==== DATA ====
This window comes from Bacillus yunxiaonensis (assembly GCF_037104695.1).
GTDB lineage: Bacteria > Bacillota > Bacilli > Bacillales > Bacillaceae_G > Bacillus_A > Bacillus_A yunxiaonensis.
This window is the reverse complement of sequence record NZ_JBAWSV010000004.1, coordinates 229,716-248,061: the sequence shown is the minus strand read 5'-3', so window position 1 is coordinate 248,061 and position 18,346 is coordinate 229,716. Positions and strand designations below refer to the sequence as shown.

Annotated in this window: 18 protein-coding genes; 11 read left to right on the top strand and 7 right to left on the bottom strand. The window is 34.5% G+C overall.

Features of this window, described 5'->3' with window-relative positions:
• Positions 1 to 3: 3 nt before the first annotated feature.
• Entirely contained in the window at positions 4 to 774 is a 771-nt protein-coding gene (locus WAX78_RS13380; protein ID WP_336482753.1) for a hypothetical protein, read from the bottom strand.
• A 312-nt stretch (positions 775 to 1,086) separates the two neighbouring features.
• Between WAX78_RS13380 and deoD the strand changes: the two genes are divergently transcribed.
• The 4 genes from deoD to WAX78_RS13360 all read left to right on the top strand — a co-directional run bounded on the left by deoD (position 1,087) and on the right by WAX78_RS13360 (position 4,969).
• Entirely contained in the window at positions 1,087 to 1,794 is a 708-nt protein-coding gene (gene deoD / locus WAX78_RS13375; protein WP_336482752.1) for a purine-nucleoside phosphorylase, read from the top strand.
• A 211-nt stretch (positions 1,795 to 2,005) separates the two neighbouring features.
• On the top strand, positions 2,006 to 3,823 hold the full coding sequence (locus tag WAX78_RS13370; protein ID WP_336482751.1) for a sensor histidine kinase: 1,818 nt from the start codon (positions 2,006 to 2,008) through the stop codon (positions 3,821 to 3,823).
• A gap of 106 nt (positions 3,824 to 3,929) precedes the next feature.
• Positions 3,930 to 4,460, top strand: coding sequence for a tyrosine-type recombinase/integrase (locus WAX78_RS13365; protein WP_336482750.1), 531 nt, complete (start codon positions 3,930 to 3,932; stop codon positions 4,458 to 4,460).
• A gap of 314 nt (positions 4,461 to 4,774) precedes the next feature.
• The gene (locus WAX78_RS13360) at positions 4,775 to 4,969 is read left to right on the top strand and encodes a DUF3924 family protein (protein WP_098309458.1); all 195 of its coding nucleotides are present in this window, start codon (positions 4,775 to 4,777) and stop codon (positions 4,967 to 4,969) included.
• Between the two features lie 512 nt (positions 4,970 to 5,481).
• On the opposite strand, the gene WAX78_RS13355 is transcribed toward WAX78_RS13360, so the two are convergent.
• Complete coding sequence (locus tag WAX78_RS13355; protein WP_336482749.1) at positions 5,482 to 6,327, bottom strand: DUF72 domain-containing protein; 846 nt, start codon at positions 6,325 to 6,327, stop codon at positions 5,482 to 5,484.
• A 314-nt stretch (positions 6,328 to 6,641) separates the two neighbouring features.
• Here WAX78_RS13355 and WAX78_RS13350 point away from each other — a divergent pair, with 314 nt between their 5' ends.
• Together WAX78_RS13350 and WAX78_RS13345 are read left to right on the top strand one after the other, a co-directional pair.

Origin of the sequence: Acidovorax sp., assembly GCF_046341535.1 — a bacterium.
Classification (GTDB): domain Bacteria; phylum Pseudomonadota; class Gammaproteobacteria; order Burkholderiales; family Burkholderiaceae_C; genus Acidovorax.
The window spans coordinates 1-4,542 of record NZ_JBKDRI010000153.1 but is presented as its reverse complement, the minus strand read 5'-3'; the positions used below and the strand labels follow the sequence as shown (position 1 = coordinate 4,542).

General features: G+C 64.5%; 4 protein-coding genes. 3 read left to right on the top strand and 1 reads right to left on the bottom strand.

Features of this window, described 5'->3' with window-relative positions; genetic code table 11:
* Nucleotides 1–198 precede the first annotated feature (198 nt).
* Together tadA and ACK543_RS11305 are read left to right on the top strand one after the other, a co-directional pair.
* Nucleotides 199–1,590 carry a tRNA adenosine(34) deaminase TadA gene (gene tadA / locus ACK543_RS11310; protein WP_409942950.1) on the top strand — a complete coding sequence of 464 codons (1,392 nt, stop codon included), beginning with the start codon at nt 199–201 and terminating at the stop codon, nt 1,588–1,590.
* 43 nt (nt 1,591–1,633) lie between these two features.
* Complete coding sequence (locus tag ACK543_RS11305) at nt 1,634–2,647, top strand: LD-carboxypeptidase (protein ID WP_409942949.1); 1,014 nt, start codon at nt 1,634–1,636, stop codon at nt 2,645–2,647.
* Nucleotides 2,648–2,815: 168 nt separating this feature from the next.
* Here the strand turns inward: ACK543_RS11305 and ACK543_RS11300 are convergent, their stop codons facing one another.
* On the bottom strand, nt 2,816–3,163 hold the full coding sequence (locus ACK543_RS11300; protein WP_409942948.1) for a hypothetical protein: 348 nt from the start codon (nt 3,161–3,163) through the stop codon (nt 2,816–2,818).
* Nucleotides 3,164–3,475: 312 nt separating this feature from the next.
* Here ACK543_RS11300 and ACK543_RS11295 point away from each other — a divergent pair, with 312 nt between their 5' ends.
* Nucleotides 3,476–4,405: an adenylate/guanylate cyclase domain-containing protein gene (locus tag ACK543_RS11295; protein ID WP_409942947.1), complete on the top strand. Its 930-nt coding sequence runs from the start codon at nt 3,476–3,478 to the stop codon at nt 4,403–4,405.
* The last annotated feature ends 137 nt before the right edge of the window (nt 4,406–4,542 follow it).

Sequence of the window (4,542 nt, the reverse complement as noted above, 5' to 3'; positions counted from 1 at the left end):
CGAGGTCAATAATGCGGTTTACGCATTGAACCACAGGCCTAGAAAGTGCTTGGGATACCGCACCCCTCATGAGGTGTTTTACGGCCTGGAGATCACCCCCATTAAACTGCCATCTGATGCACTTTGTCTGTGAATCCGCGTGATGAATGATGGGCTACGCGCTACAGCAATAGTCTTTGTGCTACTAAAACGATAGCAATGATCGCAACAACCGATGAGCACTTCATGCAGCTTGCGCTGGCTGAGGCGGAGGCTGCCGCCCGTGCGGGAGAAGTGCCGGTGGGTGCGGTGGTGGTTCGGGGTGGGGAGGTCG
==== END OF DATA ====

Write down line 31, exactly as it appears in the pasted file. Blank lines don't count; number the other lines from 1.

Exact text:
* Nucleotides 199–1,590 carry a tRNA adenosine(34) deaminase TadA gene (gene tadA / locus ACK543_RS11310; protein WP_409942950.1) on the top strand — a complete coding sequence of 464 codons (1,392 nt, stop codon included), beginning with the start codon at nt 199–201 and terminating at the stop codon, nt 1,588–1,590.